Science News
from research organizations

Seasonal warming leads to smaller animal body sizes

Date:
March 28, 2017
Source:
Queen Mary University of London
Summary:
Changes in the body size of animals measured under controlled laboratory conditions have been shown to closely match changes in body size with seasonal warming in nature, according to research.
Share:
FULL STORY

Curtis Horne and colleagues investigate the effects of seasonal warming on body size in insects and crustaceans.
Credit: Curtis Horne

Changes in the body size of animals measured under controlled laboratory conditions have been shown to closely match changes in body size with seasonal warming in nature, according to research from Queen Mary University of London (QMUL).

Cold-blooded species rely on the temperature of their external environment to dictate their internal body temperature. When these species are reared in warmer conditions in the laboratory they usually develop faster, maturing at a smaller adult size. This biological phenomenon occurs in over 83 per cent of cold-blooded species.

Despite the huge number of environmental factors than can vary seasonally, and the potential limitations of the study, the researchers found a statistically significant match between body size responses to temperature measured in the laboratory and in nature, which suggests that they share common drivers.

The results, published in the journal Proceedings of the Royal Society B: Biological Sciences, are extracted from the largest ever analysis of data from studies on seasonal body size variation in arthropod species from locations around the globe.

Curtis Horne, from QMUL's School of Biological and Chemical Sciences, said: "Understanding how body size varies with temperature is crucial to understanding and predicting how species will cope in a warming world. Changes in the body size of species can impact the ecosystem services we rely on.

"Arthropods are of huge economic and ecological value to humans. For example, they include important species of pollinators, as well as zooplankton species, the most abundant animals in our ocean that form the basis of the food chain for commercially important fish species. It is in our interest to understand how these species will respond to warming."

He added: "Variation between species in the sensitivity of body size to warming can also give us an indication of why this response has evolved."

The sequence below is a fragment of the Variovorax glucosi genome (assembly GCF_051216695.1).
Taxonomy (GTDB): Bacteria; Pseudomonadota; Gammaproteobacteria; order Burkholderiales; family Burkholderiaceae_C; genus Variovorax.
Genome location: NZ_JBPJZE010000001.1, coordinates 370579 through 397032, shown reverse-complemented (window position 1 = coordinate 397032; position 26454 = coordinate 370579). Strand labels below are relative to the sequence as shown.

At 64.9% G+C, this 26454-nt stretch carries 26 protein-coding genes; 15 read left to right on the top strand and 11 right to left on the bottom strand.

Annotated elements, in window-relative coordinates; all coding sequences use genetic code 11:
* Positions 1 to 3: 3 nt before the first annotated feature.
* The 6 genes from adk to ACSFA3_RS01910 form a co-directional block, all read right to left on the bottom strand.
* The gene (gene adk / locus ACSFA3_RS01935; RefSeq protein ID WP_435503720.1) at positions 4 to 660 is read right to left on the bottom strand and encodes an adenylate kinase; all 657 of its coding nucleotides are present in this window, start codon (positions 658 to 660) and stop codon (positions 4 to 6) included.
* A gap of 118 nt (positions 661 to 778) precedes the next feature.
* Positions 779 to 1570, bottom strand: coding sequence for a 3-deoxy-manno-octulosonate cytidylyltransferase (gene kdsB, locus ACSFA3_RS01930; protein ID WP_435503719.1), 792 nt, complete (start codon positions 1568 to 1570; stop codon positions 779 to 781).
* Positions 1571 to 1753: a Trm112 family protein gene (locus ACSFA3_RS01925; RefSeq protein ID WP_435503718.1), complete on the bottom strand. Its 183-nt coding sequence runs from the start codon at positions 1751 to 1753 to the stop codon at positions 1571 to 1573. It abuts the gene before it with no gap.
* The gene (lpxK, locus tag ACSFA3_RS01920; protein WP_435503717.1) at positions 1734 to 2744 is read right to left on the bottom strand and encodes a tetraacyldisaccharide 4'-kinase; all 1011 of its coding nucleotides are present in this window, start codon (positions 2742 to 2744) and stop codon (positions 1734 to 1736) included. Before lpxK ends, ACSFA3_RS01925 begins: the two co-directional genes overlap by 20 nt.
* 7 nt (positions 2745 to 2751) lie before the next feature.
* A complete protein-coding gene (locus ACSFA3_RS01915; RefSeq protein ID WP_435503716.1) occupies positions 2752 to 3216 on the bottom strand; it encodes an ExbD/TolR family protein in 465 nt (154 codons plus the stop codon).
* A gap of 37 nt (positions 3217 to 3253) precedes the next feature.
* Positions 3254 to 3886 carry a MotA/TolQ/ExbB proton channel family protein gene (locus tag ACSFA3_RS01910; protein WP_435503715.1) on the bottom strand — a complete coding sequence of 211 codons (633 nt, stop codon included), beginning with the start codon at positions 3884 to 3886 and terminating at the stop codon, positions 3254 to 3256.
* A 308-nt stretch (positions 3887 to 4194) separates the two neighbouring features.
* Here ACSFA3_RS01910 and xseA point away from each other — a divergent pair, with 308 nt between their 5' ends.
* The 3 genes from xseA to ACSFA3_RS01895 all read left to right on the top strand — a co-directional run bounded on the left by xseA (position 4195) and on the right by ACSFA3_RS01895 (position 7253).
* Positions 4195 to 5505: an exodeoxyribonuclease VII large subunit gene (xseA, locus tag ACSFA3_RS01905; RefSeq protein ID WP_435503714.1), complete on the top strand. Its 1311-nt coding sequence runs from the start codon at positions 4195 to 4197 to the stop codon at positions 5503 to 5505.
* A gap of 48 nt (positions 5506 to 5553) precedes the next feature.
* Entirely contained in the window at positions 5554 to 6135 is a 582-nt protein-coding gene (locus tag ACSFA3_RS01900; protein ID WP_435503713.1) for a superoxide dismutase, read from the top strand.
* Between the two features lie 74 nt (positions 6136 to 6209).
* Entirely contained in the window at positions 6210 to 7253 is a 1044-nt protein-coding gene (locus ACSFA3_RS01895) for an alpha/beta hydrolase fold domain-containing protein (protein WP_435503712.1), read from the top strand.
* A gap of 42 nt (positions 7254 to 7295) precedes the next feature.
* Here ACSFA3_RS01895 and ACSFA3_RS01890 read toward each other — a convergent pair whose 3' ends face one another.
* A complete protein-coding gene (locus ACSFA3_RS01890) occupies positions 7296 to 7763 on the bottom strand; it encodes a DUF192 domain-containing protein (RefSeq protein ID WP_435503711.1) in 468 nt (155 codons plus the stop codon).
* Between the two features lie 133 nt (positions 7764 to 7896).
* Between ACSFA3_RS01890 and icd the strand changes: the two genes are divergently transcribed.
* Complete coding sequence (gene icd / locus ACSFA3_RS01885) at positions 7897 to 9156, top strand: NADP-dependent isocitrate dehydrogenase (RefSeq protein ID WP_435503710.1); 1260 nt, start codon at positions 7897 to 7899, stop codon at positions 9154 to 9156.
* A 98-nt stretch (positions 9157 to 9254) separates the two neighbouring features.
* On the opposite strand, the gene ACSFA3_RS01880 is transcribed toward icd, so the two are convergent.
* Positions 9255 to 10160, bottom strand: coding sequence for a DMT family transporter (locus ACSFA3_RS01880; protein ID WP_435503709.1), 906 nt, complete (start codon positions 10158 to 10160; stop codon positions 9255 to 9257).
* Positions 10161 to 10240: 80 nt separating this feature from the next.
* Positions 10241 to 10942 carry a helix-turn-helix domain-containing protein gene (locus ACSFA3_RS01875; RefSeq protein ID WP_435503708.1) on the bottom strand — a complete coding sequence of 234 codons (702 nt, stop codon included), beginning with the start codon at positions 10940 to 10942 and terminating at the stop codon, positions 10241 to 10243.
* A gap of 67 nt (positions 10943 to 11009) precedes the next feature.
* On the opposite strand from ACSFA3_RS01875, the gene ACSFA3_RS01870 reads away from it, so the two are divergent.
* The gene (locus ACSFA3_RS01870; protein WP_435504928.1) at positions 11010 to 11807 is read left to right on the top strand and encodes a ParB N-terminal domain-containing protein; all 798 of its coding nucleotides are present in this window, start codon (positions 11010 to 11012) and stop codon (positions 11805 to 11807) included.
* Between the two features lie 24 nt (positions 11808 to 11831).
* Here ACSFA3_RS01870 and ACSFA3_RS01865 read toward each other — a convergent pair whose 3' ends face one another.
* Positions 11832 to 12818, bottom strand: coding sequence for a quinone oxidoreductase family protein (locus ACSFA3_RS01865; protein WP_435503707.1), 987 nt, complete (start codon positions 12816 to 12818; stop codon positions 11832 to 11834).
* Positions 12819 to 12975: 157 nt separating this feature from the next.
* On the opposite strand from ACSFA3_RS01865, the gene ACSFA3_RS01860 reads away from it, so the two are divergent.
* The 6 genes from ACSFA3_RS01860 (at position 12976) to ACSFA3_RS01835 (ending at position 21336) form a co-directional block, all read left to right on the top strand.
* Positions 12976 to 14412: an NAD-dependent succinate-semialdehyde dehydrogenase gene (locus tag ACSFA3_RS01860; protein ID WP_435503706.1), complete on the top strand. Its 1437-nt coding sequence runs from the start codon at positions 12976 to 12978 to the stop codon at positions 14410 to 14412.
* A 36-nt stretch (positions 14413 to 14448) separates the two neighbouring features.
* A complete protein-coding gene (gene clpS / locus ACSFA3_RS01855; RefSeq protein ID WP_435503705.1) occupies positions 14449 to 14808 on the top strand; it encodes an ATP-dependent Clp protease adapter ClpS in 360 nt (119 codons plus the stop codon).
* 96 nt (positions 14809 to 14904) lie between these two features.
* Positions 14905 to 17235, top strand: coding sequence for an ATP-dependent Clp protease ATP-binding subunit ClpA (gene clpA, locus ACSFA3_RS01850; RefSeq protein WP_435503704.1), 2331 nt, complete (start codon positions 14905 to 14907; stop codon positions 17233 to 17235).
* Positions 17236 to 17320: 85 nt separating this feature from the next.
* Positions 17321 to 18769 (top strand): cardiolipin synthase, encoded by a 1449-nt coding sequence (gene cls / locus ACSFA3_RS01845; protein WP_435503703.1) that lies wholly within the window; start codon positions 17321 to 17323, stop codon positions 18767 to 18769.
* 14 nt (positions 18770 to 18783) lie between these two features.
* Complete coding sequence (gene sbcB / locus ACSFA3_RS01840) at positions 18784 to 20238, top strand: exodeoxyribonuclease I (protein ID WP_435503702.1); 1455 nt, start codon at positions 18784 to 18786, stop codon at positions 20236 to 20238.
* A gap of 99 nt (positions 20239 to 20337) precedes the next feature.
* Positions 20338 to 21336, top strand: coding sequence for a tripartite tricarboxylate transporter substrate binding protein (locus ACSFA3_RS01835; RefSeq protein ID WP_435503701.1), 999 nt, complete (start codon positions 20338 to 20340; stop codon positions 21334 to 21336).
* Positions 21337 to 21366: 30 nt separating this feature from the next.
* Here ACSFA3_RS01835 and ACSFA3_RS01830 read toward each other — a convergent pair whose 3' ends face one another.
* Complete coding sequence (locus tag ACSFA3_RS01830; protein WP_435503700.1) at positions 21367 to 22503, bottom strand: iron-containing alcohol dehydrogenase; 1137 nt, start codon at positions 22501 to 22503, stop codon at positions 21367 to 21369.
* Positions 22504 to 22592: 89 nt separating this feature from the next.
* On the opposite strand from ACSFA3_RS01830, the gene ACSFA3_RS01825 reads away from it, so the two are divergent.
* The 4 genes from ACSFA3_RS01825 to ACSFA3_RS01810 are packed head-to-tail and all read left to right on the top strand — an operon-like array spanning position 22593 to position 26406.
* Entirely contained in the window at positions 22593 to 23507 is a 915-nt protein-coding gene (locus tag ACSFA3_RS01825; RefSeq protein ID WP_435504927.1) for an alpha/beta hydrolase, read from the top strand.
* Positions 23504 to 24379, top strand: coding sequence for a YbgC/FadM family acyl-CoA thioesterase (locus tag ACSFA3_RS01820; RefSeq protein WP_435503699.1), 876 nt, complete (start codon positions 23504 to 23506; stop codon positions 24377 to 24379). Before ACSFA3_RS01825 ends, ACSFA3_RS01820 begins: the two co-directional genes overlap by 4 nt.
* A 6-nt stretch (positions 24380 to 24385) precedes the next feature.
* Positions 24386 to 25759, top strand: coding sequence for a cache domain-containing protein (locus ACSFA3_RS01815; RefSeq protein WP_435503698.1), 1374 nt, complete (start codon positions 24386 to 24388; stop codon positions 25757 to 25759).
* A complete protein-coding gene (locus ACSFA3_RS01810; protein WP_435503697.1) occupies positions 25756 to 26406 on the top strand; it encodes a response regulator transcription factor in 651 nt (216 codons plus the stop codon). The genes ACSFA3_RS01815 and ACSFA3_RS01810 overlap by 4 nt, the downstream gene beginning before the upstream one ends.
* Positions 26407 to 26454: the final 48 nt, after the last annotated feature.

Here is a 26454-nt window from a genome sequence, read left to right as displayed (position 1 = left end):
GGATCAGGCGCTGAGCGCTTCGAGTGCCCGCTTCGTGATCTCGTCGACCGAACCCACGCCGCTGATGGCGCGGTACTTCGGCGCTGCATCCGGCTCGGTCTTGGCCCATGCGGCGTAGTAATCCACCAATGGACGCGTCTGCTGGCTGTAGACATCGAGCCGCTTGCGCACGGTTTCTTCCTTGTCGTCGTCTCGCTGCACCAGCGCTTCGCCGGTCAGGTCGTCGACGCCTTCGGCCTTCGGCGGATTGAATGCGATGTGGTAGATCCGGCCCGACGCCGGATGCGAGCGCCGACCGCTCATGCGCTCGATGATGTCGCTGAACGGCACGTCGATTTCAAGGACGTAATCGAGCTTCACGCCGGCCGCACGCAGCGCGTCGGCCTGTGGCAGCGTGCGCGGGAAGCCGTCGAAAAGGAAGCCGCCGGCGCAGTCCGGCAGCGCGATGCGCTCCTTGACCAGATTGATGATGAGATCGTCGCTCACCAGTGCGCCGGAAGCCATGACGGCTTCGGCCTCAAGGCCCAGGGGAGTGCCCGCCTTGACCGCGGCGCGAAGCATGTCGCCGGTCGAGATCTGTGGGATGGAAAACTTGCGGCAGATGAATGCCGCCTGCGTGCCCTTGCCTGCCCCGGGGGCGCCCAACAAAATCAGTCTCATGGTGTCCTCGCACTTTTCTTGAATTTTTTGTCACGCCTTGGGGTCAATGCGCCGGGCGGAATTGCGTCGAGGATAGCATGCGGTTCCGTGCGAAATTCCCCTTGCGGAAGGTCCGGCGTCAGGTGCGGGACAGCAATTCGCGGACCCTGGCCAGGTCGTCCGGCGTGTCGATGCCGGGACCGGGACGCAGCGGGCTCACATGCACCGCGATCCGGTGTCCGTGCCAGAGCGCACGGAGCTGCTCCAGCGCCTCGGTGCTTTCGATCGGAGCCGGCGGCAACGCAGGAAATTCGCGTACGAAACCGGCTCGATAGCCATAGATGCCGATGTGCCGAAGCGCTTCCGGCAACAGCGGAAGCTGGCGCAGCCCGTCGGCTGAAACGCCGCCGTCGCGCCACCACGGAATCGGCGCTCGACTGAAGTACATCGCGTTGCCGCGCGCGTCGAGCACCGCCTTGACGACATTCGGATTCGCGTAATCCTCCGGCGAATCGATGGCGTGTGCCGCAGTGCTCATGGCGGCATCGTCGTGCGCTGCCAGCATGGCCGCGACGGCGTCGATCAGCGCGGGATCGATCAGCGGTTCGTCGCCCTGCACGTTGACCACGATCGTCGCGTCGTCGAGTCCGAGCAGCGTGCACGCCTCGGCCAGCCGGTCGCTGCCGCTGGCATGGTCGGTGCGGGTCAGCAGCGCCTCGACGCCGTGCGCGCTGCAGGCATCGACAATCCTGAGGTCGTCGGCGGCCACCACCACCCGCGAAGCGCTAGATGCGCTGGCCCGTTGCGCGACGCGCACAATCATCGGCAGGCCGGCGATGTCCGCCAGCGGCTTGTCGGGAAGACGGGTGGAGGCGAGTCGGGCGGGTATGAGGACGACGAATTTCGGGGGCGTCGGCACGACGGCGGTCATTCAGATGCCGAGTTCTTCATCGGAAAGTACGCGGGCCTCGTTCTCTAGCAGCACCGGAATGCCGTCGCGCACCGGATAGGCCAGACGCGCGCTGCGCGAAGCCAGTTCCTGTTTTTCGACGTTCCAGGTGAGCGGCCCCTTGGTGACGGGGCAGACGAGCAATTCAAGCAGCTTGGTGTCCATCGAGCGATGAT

The findings show some species are likely to face a greater impact from climate warming and shifting seasonality.

In particular, aquatic species including important species of zooplankton, reduce their size much more with seasonal warming compared to species on land such as aphids and butterflies.

With oxygen availability decreasing in areas of the world's oceans there are potential implications for how oxygen and temperature will interact to influence body size in these sensitive aquatic species.


Story Source:

Materials provided by Queen Mary University of London. Note: Content may be edited for style and length.


Journal Reference:

  1. Curtis R. Horne, Andrew G. Hirst, David Atkinson. Seasonal body size reductions with warming covary with major body size gradients in arthropod species. Proceedings of the Royal Society B: Biological Sciences, 2017; 284 (1851): 20170238 DOI: 10.1098/rspb.2017.0238

Cite This Page:

Queen Mary University of London. "Seasonal warming leads to smaller animal body sizes." ScienceDaily. ScienceDaily, 28 March 2017. <www.sciencedaily.com/releases/2017/03/170328190643.htm>.
Queen Mary University of London. (2017, March 28). Seasonal warming leads to smaller animal body sizes. ScienceDaily. Retrieved May 28, 2017 from www.sciencedaily.com/releases/2017/03/170328190643.htm
Queen Mary University of London. "Seasonal warming leads to smaller animal body sizes." ScienceDaily. www.sciencedaily.com/releases/2017/03/170328190643.htm (accessed May 28, 2017).

RELATED STORIES